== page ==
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Optimization of Vapor Compression Cycles

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2014 ASEE Annual Conference & Exposition


Indianapolis, Indiana

Publication Date

June 15, 2014

Start Date

June 15, 2014

End Date

June 18, 2014



Conference Session

Thermodynamics, Fluids, and Heat Transfer I

Tagged Division

Mechanical Engineering

Page Count


Page Numbers

24.958.1 - 24.958.23



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Paper Authors


David C. Zietlow Bradley University

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Professor of Mechanical Engineering

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This paper will revolutionize the way you think about teaching thermodynamics. Thescope of this work is to focus on cooling systems and, in particular, the most common coolingsystems based on the vapor compression cycle. The traditional methods of teachingthermodynamics do not equip students with the tools they need to optimize the vaporcompression cycle. This work will provide you and your students with the tools they need todesign and optimize the vapor compression cycle within the first semester. “Design” like the word “love” is overused to the point where it has lost its meaning.When design is used in the context of cooling systems typically what is understood is that thesize of the cooling system is to be determined. Sizing the system is an important first step. Butdesign is more, much more, than sizing. When you design a cooling system, you want the bestcooling system for the application. This leads you to another overused and misapplied word;“optimization”. In any optimization process, one needs to determine the objective function.This is a function that has a minimum or maximum. Traditional thermodynamics equips the student with the ability to determine thecoefficient of performance (COP) and irreversibilities of each process of the cycle. They may betempted to maximize the COP or minimize the irreversibilities when optimizing the system.This paper will help you understand that these objective functions do not yield a realisticoptimum. The only viable objective function for the optimization of cooling systems is the total lifecycle costs (TC). The goal is to minimize the total costs as a function of the design variableswhich in this case are the effectiveness of the evaporator and condenser and the isentropicefficiency of the compressor. This paper will show you how to integrate a couple simple toolsinto your first semester course on thermodynamics which will enable students to truly optimizevapor compression cycles.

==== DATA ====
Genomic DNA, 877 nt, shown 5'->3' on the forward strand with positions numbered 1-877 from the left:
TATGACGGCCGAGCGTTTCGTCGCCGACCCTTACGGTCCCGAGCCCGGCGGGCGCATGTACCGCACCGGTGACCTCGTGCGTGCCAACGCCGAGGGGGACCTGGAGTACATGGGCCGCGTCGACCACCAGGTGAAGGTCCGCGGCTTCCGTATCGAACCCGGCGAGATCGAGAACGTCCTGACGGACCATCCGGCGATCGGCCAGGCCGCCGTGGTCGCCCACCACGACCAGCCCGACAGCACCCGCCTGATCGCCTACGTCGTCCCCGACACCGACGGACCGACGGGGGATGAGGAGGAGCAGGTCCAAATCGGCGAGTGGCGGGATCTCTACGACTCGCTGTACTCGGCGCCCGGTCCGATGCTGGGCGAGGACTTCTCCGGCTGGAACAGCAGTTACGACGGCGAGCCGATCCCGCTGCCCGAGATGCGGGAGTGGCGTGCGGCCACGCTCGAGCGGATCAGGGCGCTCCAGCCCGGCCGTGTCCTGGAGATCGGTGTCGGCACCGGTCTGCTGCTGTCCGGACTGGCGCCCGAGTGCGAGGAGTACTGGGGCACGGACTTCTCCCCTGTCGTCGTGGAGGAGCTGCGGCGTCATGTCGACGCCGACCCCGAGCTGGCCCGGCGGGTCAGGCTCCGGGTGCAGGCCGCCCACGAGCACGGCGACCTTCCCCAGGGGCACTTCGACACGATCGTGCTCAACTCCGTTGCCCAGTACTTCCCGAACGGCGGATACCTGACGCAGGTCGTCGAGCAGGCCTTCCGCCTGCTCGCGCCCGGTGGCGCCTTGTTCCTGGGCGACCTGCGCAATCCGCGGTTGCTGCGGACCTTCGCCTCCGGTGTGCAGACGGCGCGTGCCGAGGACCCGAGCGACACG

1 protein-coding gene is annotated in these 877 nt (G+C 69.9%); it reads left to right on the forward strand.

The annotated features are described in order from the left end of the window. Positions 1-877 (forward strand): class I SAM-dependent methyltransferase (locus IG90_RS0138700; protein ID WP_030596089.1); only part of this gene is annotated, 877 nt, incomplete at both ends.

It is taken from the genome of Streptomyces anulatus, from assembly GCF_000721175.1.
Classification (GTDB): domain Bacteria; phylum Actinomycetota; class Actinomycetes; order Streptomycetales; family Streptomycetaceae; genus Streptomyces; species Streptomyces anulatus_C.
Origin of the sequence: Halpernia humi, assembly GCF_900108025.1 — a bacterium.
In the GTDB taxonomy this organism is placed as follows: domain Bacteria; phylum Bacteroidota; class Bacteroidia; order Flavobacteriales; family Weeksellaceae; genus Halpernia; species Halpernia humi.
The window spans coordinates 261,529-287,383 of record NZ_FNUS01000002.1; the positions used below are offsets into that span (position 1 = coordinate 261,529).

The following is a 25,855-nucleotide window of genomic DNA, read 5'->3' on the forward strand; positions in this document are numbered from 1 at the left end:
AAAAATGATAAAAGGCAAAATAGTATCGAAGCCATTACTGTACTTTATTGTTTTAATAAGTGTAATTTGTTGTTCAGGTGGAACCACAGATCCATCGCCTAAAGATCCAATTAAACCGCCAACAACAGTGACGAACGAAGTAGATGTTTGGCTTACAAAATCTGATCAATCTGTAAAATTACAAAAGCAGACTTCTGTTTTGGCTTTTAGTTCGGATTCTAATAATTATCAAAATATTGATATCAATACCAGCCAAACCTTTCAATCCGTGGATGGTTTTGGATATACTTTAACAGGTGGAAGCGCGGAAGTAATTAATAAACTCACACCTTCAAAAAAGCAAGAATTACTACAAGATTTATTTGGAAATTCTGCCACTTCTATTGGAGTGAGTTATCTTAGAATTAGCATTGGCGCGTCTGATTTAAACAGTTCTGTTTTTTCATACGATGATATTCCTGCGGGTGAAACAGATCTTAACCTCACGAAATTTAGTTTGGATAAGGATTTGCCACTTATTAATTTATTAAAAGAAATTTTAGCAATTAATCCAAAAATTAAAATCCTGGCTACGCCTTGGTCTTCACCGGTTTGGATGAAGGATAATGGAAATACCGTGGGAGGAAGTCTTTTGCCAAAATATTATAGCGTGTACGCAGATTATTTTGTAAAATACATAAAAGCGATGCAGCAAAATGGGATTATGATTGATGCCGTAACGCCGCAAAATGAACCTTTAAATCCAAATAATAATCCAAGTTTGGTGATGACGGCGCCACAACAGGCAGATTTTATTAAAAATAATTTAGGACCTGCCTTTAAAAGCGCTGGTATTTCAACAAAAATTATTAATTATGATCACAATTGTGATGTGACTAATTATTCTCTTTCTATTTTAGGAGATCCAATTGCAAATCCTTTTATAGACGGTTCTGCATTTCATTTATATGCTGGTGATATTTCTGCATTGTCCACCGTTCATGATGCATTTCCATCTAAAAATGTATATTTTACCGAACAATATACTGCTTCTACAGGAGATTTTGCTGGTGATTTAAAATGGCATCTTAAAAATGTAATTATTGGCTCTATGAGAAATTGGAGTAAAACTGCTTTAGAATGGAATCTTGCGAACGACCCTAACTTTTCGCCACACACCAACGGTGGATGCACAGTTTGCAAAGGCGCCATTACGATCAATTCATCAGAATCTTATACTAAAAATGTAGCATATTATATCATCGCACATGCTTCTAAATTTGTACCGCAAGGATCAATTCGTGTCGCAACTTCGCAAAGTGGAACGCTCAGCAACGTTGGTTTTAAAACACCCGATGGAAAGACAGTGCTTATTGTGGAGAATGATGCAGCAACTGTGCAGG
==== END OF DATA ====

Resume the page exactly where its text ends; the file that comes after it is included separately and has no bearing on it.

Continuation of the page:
Zietlow, D. C. (2014, June), Optimization of Vapor Compression Cycles Paper presented at 2014 ASEE Annual Conference & Exposition, Indianapolis, Indiana. 10.18260/1-2--22891

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